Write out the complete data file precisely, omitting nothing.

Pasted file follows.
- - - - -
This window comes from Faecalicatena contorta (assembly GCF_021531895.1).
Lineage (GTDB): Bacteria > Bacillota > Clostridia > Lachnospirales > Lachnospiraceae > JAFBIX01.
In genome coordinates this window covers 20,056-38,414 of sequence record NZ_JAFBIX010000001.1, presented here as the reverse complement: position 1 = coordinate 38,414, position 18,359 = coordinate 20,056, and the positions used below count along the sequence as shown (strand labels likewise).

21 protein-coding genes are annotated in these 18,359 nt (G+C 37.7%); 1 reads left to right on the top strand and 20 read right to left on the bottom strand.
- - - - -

This window comes from Faecalicatena contorta (assembly GCF_021531895.1).
Lineage (GTDB): Bacteria > Bacillota > Clostridia > Lachnospirales > Lachnospiraceae > JAFBIX01.
In genome coordinates this window covers 20,056-38,414 of sequence record NZ_JAFBIX010000001.1, presented here as the reverse complement: position 1 = coordinate 38,414, position 18,359 = coordinate 20,056, and the positions used below count along the sequence as shown (strand labels likewise).

21 protein-coding genes are annotated in these 18,359 nt (G+C 37.7%); 1 reads left to right on the top strand and 20 read right to left on the bottom strand.